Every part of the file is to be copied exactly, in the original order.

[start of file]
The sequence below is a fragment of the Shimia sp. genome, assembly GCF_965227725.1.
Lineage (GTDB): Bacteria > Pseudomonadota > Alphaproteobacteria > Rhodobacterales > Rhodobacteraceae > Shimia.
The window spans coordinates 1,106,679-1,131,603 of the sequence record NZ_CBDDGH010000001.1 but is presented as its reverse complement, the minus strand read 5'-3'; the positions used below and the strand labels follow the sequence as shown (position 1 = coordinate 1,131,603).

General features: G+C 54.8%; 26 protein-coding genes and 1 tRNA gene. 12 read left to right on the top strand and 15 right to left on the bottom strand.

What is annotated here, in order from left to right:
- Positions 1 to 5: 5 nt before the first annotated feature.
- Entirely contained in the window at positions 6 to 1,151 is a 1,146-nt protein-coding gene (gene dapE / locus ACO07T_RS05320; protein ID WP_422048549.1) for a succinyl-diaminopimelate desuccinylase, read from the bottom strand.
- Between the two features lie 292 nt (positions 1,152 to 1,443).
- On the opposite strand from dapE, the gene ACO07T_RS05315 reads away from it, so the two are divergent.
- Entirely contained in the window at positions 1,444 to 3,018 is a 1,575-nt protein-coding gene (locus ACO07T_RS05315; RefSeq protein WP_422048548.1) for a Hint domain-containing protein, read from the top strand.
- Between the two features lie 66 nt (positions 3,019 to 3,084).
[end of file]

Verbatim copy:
The sequence below is a fragment of the Shimia sp. genome, assembly GCF_965227725.1.
Lineage (GTDB): Bacteria > Pseudomonadota > Alphaproteobacteria > Rhodobacterales > Rhodobacteraceae > Shimia.
The window spans coordinates 1,106,679-1,131,603 of the sequence record NZ_CBDDGH010000001.1 but is presented as its reverse complement, the minus strand read 5'-3'; the positions used below and the strand labels follow the sequence as shown (position 1 = coordinate 1,131,603).

General features: G+C 54.8%; 26 protein-coding genes and 1 tRNA gene. 12 read left to right on the top strand and 15 right to left on the bottom strand.

What is annotated here, in order from left to right:
- Positions 1 to 5: 5 nt before the first annotated feature.
- Entirely contained in the window at positions 6 to 1,151 is a 1,146-nt protein-coding gene (gene dapE / locus ACO07T_RS05320; protein ID WP_422048549.1) for a succinyl-diaminopimelate desuccinylase, read from the bottom strand.
- Between the two features lie 292 nt (positions 1,152 to 1,443).
- On the opposite strand from dapE, the gene ACO07T_RS05315 reads away from it, so the two are divergent.
- Entirely contained in the window at positions 1,444 to 3,018 is a 1,575-nt protein-coding gene (locus ACO07T_RS05315; RefSeq protein WP_422048548.1) for a Hint domain-containing protein, read from the top strand.
- Between the two features lie 66 nt (positions 3,019 to 3,084).